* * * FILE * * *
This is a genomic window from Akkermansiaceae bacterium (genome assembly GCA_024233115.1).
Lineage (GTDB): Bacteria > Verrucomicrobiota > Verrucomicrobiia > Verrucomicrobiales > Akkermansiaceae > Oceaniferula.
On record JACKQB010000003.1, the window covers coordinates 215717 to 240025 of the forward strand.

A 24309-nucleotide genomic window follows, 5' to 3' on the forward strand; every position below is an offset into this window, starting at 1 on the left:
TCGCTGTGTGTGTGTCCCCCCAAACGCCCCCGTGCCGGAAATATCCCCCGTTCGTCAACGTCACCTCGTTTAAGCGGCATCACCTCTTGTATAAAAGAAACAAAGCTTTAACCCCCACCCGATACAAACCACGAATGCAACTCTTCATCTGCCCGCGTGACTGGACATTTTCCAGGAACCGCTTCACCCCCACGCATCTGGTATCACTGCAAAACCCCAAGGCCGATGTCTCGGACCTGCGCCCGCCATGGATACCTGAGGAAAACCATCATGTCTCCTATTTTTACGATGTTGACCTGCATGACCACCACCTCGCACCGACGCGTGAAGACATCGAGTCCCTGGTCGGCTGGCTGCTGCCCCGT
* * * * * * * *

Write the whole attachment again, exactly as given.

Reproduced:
This is a genomic window from Akkermansiaceae bacterium (genome assembly GCA_024233115.1).
Lineage (GTDB): Bacteria > Verrucomicrobiota > Verrucomicrobiia > Verrucomicrobiales > Akkermansiaceae > Oceaniferula.
On record JACKQB010000003.1, the window covers coordinates 215717 to 240025 of the forward strand.

A 24309-nucleotide genomic window follows, 5' to 3' on the forward strand; every position below is an offset into this window, starting at 1 on the left:
TCGCTGTGTGTGTGTCCCCCCAAACGCCCCCGTGCCGGAAATATCCCCCGTTCGTCAACGTCACCTCGTTTAAGCGGCATCACCTCTTGTATAAAAGAAACAAAGCTTTAACCCCCACCCGATACAAACCACGAATGCAACTCTTCATCTGCCCGCGTGACTGGACATTTTCCAGGAACCGCTTCACCCCCACGCATCTGGTATCACTGCAAAACCCCAAGGCCGATGTCTCGGACCTGCGCCCGCCATGGATACCTGAGGAAAACCATCATGTCTCCTATTTTTACGATGTTGACCTGCATGACCACCACCTCGCACCGACGCGTGAAGACATCGAGTCCCTGGTCGGCTGGCTGCTGCCCCGT